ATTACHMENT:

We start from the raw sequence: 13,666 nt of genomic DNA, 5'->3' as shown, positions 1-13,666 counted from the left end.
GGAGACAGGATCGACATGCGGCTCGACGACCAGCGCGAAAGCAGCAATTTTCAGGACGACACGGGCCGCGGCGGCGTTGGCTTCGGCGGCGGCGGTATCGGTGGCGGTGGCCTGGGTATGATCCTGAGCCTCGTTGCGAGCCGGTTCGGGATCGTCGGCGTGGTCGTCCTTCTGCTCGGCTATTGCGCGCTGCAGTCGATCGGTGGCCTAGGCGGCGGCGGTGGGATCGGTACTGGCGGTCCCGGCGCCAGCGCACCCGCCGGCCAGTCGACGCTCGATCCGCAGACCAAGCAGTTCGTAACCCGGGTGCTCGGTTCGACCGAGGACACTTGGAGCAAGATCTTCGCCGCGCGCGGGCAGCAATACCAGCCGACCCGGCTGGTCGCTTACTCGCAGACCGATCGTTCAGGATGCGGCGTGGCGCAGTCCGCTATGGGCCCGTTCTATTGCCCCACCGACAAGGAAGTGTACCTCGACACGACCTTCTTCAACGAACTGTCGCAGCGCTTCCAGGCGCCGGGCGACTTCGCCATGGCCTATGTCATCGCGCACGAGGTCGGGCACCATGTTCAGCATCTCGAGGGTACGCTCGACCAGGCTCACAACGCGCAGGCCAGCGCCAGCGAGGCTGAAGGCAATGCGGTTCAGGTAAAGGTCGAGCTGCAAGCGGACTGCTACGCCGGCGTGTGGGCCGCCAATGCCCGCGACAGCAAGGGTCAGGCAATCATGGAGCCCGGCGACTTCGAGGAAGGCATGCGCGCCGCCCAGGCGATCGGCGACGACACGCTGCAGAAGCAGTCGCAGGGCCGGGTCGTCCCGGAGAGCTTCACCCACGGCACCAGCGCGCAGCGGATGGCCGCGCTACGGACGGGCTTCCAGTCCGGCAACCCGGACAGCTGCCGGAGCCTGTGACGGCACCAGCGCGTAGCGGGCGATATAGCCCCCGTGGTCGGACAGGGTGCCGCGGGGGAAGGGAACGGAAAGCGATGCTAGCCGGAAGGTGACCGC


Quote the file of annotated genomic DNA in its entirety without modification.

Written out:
We start from the raw sequence: 13,666 nt of genomic DNA, 5'->3' as shown, positions 1-13,666 counted from the left end.
GGAGACAGGATCGACATGCGGCTCGACGACCAGCGCGAAAGCAGCAATTTTCAGGACGACACGGGCCGCGGCGGCGTTGGCTTCGGCGGCGGCGGTATCGGTGGCGGTGGCCTGGGTATGATCCTGAGCCTCGTTGCGAGCCGGTTCGGGATCGTCGGCGTGGTCGTCCTTCTGCTCGGCTATTGCGCGCTGCAGTCGATCGGTGGCCTAGGCGGCGGCGGTGGGATCGGTACTGGCGGTCCCGGCGCCAGCGCACCCGCCGGCCAGTCGACGCTCGATCCGCAGACCAAGCAGTTCGTAACCCGGGTGCTCGGTTCGACCGAGGACACTTGGAGCAAGATCTTCGCCGCGCGCGGGCAGCAATACCAGCCGACCCGGCTGGTCGCTTACTCGCAGACCGATCGTTCAGGATGCGGCGTGGCGCAGTCCGCTATGGGCCCGTTCTATTGCCCCACCGACAAGGAAGTGTACCTCGACACGACCTTCTTCAACGAACTGTCGCAGCGCTTCCAGGCGCCGGGCGACTTCGCCATGGCCTATGTCATCGCGCACGAGGTCGGGCACCATGTTCAGCATCTCGAGGGTACGCTCGACCAGGCTCACAACGCGCAGGCCAGCGCCAGCGAGGCTGAAGGCAATGCGGTTCAGGTAAAGGTCGAGCTGCAAGCGGACTGCTACGCCGGCGTGTGGGCCGCCAATGCCCGCGACAGCAAGGGTCAGGCAATCATGGAGCCCGGCGACTTCGAGGAAGGCATGCGCGCCGCCCAGGCGATCGGCGACGACACGCTGCAGAAGCAGTCGCAGGGCCGGGTCGTCCCGGAGAGCTTCACCCACGGCACCAGCGCGCAGCGGATGGCCGCGCTACGGACGGGCTTCCAGTCCGGCAACCCGGACAGCTGCCGGAGCCTGTGACGGCACCAGCGCGTAGCGGGCGATATAGCCCCCGTGGTCGGACAGGGTGCCGCGGGGGAAGGGAACGGAAAGCGATGCTAGCCGGAAGGTGACCGC